2001: Several rounds of severe thunderstorms and heavy rainfall affected portions of central and northwestern Iowa through much of the day. An outflow boundary lying roughly along the Interstate 80 corridor in central Iowa was the focus for multiple rounds of training thunderstorms that developed just before sunrise and persisted into the early afternoon. One particularly severe cluster of thunderstorms produced very large hail across western portions of the Des Moines metro area, with golf ball to baseball sized hail falling for up to 25 minutes in West Des Moines, Waukee, Clive, and Urbandale. There was significant damage to thousands of homes and vehicles, and several large car dealerships hit with damage in the hundreds of thousands of dollars at each one. Some cars has their windows completely broken out and roofs badly dented. Further east around Grinnell and Montezuma up to 4 inches of rain fell along with golf ball sized hail that drifted to more than 2 feet deep in some places. In the later morning hours heavy rain became the dominant threat with flash flooding reported across much of Greene, Boone, Dallas, and Story counties and numerous roads closed due to high water. Later in the evening additional thunderstorms developed across far northwestern Iowa, again training over the same areas for several hours. These storms produced large hail as well as several weak tornadoes, straight line wind gusts in excess of 70 mph, and more flash flooding. Some locations were struck repeatedly, especially across Lyon, Osceola, and Dickinson counties. There were reports from the town of George of baseball sized hail, followed an hour and a half later by more baseball sized hail along with severe winds and a weak tornado, followed again 40 minutes later by 2.5 inch hail, more severe winds, and flash flooding.
1994: Severe thunderstorms in northwestern Iowa produced tornadoes at Lake Park and Le Mars with the latter damaging about 120 buildings. Strong winds of 60 to 80 mph around Spirit Lake threw a sail boat into a tree along the shoreline. Storms also produced very heavy rain and flash flooding in Lyon, Emmet, Dickinson, and Clay counties. At George in Lyon County 3 inches of rain fell in just 30 minutes.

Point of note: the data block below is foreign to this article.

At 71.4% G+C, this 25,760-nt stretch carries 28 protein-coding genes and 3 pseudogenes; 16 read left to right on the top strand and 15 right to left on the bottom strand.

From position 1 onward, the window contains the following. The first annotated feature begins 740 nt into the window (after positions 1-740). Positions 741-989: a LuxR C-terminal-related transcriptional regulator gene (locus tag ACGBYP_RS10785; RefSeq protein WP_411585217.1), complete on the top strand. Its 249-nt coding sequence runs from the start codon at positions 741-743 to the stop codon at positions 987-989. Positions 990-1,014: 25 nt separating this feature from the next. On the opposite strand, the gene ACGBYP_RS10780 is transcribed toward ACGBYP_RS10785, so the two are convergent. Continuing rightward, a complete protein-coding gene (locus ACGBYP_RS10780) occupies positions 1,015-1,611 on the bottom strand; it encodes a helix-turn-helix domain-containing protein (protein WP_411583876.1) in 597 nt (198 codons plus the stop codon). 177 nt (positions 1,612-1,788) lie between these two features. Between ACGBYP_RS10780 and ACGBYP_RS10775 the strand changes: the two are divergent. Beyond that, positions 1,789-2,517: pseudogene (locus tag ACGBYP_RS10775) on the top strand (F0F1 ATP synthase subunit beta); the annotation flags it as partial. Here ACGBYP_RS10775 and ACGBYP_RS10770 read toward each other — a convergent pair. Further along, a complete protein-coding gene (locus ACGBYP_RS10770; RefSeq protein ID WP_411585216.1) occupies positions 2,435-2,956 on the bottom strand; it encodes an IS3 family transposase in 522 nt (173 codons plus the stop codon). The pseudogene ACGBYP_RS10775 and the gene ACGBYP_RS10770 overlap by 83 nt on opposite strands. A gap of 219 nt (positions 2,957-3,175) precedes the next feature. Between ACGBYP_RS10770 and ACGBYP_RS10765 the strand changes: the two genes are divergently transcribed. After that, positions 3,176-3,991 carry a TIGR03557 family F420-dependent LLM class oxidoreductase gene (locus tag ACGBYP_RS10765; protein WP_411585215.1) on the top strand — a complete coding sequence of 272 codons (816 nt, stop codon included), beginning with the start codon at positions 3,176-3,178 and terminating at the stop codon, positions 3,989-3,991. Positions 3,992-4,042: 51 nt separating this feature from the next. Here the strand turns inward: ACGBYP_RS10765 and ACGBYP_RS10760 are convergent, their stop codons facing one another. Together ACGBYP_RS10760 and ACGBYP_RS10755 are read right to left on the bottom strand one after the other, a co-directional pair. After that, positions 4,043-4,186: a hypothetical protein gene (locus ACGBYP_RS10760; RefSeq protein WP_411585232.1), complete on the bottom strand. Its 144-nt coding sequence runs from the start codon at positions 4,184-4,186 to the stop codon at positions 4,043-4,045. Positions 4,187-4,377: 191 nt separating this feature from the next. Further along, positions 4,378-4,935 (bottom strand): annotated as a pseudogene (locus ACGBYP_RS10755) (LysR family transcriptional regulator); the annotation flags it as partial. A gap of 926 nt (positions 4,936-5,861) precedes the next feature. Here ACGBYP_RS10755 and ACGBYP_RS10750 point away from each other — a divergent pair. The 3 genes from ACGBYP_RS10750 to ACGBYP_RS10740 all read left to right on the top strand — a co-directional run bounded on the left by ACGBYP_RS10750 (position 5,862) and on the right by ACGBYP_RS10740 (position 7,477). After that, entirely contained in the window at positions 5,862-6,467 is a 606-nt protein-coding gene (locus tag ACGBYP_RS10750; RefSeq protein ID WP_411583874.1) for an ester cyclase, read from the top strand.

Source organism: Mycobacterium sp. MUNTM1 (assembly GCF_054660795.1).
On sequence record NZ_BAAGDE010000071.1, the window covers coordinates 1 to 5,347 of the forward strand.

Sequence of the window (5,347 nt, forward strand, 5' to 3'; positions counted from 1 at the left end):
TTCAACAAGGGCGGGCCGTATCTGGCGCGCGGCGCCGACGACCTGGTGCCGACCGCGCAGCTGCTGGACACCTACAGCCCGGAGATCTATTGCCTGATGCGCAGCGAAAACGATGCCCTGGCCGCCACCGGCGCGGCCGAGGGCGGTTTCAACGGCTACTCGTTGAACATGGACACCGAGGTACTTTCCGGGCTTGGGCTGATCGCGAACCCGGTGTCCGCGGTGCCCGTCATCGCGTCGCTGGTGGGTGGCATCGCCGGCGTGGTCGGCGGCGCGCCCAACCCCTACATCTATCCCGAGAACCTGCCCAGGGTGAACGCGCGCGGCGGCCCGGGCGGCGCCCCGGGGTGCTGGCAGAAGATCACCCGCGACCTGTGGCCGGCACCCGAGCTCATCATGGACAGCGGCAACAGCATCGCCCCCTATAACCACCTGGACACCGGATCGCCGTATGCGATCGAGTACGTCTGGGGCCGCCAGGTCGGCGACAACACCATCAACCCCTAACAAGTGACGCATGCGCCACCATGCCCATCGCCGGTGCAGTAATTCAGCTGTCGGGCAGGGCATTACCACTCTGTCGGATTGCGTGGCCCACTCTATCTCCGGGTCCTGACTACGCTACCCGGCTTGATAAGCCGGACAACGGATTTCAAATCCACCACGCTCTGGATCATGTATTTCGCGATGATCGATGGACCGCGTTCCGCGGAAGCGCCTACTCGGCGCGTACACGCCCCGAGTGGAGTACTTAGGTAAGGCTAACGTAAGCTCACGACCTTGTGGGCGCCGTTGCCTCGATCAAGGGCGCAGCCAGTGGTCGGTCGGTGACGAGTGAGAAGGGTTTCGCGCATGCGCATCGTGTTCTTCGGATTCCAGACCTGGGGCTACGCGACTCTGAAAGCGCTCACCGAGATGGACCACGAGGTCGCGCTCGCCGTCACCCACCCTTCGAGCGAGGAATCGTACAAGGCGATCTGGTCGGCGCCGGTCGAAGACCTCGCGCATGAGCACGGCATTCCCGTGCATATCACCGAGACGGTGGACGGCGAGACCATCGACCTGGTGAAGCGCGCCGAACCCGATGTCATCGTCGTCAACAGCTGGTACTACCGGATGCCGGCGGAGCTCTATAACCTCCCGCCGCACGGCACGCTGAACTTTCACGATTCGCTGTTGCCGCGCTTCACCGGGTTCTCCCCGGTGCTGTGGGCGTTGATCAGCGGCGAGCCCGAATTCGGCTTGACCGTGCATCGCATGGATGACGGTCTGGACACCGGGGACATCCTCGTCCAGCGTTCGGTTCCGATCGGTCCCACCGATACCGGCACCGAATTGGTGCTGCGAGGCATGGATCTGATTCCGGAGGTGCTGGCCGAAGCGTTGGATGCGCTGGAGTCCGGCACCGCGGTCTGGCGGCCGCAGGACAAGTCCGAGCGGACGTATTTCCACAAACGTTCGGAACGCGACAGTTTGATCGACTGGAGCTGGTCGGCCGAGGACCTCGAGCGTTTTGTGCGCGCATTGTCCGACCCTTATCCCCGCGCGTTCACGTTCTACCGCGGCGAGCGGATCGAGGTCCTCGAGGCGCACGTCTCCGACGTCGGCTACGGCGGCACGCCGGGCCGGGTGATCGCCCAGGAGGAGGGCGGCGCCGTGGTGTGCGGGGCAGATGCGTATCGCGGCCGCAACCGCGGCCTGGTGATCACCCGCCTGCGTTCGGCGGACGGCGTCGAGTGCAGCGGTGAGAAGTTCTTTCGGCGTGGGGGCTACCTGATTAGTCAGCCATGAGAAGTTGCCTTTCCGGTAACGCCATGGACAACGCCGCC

1976: A significant severe weather outbreak struck Iowa with large hail up to baseball size and very heavy rain falling at some locations. Near Atlantic 5 inches of rain was reported and about 6 inches fell northeast of Audubon, causing flash flooding along Bull Creek, the Nishnabotna River, and the South Raccoon River with several small bridges washed out and widespread crop damage. Strong winds gusting to as high as 75 to 80 mph also damaged trees, power lines, and farm buildings across the area. Baseball sized hail fell for nearly 20 minutes near Ledyard in Kossuth County. In Franklin County a large aircraft hangar was destroyed, and a food processing plant was severely damaged at Ackley. Several tornadoes were also reported, including one that touched down intermittently along a path from around Booneville, between Waukee and Grimes, near Polk City and Alleman, and lifting around Maxwell. The same storm that produced this intermittent tornado track also dropped hail larger than hens eggs in some parts of Des Moines. Another tornado injured two children on a farm north of Dunkerton in Black Hawk County where baseball sized hail was also reported. More severe weather would occur the following day, including an F5 tornado that destroyed the small town of Jordan in Boone County.
1947: June was a month of exceptional rainfall and record flooding in many parts of Iowa. After widespread moderate to heavy rain fell across the state on the 1st and again on the 4th-5th one of the most widespread heavy rain events on record in Iowa inundated much of the state from the 11th-12th, with generally more than 4 inches falling in 24 to 30 hours over a swath across southwestern and especially central into northeastern Iowa. Thirty stations across the state reported 4 inches or more of rain during the event. The highest reported storm total rainfall accumulations were 5.92 inches at Van Meter, 5.51 inches at Tripoli, 5.48 inches at Des Moines (making this the second-wettest day on record at that location), 5.37 inches at New Hampton, and 5.34 inches at Waukee. The heavy rain caused record or near record flooding across much of Iowa resulting in significant damage and numerous deaths and injuries.
|This Day in National/World Weather History …|
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This post was written by Schnack on June 11, 2012